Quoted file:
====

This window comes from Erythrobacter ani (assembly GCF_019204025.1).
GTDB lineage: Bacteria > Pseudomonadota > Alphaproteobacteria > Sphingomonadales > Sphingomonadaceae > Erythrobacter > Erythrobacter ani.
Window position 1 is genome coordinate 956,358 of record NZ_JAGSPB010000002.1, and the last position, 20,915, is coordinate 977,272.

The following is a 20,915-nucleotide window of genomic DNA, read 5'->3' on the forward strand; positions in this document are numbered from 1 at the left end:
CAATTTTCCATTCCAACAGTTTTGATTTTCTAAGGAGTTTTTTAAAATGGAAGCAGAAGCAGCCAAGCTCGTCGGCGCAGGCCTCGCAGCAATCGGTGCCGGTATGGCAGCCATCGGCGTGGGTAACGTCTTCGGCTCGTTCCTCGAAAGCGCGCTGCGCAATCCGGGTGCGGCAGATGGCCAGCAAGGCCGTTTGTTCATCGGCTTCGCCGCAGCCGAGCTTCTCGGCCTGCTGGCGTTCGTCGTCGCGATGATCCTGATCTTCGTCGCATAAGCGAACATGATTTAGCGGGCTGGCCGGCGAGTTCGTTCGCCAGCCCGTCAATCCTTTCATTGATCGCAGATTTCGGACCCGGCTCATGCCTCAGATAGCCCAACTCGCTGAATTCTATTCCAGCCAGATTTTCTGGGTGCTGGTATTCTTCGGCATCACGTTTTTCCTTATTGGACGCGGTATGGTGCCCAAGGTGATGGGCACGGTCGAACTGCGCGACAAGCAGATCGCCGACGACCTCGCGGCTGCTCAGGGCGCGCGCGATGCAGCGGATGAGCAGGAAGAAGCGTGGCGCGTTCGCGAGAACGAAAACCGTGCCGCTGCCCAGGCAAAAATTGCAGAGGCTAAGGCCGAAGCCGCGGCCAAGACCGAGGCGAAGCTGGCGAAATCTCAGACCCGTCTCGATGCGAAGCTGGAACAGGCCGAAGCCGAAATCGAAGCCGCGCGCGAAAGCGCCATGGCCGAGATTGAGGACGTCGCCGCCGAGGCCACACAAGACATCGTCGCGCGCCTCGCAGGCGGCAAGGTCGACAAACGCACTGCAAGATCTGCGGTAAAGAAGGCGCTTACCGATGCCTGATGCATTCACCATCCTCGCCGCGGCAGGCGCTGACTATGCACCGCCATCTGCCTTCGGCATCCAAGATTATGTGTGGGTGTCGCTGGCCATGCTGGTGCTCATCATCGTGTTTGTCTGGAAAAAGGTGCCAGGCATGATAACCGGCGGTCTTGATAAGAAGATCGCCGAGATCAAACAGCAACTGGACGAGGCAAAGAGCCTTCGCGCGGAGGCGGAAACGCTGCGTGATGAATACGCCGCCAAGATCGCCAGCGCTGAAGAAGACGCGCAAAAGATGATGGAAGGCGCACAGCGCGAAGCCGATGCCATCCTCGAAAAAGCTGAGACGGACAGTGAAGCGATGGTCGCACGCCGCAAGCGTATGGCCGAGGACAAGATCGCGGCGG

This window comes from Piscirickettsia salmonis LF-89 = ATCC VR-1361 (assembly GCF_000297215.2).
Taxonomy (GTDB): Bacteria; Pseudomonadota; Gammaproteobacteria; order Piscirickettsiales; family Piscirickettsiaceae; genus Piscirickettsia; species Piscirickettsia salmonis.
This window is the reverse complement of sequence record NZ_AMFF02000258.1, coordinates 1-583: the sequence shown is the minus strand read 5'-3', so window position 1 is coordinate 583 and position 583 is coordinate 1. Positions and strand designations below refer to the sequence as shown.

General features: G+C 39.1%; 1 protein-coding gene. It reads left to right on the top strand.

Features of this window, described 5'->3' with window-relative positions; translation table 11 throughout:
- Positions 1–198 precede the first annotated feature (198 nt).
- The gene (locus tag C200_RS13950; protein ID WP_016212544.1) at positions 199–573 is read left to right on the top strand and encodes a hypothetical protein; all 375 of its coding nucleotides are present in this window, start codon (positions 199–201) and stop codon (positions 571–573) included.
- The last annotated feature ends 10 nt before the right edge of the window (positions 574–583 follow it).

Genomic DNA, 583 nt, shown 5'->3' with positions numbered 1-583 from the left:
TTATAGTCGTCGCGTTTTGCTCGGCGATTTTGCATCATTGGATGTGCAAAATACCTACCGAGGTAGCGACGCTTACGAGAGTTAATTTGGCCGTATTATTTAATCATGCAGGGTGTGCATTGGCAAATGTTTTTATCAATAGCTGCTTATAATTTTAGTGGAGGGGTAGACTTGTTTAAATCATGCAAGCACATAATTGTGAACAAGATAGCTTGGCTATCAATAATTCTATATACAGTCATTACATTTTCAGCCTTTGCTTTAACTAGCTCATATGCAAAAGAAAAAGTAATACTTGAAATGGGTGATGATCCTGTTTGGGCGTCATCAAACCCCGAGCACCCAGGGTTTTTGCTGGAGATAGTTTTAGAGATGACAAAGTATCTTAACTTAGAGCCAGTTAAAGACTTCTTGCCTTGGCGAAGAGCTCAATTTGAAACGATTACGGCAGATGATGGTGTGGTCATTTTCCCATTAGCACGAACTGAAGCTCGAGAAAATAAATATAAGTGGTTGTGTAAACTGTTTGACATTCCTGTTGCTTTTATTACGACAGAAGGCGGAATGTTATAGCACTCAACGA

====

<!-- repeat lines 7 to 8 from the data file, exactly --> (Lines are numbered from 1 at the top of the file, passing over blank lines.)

Taxonomy (GTDB): Bacteria; Pseudomonadota; Gammaproteobacteria; order Piscirickettsiales; family Piscirickettsiaceae; genus Piscirickettsia; species Piscirickettsia salmonis.
This window is the reverse complement of sequence record NZ_AMFF02000258.1, coordinates 1-583: the sequence shown is the minus strand read 5'-3', so window position 1 is coordinate 583 and position 583 is coordinate 1. Positions and strand designations below refer to the sequence as shown.